Jadau Jewellery forms one of the major examples of high skilled
craftsmanship that was brought into India by Mughals. Historically
speaking, the tradition of Jadau work has been in practice in the states of Rajasthan and Gujarat since the Mughal era. Jadau jewellery is also called engraved jewellery and is unique and a kind in itself. Considered to be a traditional jewellery of India, it is used in many traditional and auspicious occasions, like marriages and festival celebrations.
Though the art was introduced by in India Mughals, Indian craftsmen made it popular by adding their indigenous skills. In Jadau jewellery, precious and semi precious stones, gems, crystals and beads are embedded in gold, which is first melted a bit. When the gold becomes pliable, the stones are set on it with great precision and artistry. After that, it is allowed to cool down and the stones and gems get fixed on it without any adhesive or carvings.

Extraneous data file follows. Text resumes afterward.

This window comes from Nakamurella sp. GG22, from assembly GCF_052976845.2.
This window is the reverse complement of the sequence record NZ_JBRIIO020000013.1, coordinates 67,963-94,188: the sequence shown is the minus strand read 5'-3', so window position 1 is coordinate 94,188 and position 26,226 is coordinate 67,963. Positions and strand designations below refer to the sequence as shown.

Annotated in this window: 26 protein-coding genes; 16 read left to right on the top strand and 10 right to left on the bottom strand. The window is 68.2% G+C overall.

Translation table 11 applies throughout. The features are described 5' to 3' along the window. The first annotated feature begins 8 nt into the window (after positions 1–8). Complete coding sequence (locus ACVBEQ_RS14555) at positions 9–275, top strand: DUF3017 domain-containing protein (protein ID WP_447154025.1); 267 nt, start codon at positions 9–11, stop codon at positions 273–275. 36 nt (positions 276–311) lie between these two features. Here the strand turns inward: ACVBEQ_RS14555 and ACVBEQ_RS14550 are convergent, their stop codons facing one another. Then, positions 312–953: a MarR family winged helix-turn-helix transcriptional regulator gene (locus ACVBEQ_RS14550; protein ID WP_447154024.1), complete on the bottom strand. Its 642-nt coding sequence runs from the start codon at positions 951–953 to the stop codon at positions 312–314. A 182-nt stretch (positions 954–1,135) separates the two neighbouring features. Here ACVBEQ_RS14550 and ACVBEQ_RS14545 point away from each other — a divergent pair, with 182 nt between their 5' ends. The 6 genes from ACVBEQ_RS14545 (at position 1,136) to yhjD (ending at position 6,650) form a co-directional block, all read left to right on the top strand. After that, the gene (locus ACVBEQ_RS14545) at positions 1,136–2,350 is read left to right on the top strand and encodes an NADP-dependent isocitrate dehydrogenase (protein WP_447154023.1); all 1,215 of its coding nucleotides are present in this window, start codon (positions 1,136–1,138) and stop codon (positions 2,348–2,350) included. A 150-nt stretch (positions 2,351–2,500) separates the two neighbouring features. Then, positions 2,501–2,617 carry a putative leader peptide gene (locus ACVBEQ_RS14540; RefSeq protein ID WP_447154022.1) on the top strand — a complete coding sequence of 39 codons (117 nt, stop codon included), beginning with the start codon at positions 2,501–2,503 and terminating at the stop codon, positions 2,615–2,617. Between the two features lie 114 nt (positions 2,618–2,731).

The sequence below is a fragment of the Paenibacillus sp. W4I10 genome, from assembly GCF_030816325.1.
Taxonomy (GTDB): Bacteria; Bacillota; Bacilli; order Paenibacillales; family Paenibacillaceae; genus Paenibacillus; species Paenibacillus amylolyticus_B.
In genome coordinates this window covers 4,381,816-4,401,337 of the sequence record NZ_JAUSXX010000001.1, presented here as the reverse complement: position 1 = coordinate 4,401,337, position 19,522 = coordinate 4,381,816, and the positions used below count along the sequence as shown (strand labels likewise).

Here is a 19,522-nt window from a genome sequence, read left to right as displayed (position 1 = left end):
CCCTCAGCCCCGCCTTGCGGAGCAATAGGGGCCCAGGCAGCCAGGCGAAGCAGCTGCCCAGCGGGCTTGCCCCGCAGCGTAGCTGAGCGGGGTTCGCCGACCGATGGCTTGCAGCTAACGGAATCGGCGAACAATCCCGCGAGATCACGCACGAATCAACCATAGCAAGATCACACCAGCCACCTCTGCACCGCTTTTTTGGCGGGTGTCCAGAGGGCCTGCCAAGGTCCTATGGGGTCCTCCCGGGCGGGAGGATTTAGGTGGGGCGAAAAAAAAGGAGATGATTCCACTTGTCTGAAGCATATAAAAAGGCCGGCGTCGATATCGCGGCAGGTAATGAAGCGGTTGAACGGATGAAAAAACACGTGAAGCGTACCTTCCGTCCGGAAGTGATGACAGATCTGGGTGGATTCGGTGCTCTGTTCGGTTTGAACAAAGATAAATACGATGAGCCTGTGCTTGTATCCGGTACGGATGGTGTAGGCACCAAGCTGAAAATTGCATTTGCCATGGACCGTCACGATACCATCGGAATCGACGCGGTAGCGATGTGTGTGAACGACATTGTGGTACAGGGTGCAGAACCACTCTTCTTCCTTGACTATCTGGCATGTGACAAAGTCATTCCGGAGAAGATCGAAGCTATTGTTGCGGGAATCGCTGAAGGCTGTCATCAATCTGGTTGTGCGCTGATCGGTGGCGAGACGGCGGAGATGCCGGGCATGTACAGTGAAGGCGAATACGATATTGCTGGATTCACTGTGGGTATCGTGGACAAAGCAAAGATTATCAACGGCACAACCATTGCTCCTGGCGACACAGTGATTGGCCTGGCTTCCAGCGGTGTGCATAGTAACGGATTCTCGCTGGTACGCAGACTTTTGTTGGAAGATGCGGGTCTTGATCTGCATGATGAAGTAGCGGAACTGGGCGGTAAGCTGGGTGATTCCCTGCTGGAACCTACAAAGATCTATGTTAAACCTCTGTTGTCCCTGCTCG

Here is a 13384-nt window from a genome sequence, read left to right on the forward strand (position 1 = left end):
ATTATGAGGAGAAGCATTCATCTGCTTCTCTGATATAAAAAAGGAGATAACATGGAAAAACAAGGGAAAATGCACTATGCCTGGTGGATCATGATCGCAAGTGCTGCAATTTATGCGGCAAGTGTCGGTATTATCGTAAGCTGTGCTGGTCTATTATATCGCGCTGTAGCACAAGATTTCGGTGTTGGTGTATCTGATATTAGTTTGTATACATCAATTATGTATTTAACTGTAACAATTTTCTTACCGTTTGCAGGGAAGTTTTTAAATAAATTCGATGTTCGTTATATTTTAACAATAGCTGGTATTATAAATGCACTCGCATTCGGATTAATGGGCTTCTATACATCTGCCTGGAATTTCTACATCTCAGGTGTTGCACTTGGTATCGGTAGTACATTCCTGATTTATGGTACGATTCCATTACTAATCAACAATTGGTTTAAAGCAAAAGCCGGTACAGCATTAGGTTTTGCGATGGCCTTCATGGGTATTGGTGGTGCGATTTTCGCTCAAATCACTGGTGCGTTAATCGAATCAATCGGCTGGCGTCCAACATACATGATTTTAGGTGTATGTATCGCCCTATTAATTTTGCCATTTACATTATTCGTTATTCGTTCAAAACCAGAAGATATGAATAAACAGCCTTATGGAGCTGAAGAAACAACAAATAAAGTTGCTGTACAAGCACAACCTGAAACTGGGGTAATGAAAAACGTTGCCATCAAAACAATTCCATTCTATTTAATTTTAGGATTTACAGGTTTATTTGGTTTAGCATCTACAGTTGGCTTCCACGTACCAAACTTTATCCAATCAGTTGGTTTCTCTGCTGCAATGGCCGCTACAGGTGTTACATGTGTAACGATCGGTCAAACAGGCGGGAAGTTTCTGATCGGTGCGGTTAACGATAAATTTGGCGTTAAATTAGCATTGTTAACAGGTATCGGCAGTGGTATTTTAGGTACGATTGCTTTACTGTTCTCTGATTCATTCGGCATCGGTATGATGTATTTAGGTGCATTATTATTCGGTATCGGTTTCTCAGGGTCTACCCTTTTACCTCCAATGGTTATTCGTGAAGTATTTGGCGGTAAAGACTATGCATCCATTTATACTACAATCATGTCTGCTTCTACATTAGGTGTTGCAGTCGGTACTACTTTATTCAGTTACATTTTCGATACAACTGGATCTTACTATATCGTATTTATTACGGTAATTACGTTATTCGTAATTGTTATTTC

Jadau work is team work, where a group of craftsmen are involved together. Each craftsman carries out a specific task related to the jewellery creation. The chiterias make the basic design, ghaarias are responsible for engraving and making holes, Meenakari or namelling is done by the enameller and the goldsmith takes care of the kundan or the gold. These days, Jadau is done on not just jewellery, but also jewellery boxes and delicate showpieces.
Uncut diamonds called polki or vilandi are used as the central stone. Meenakari or art work done at the back of the jewel is purely for beautifying purposes. Highest care and attention is given towards the detail on every piece that the master craftsman creates. The stone setters first set the stone in silver foil, then fuse with a finishing of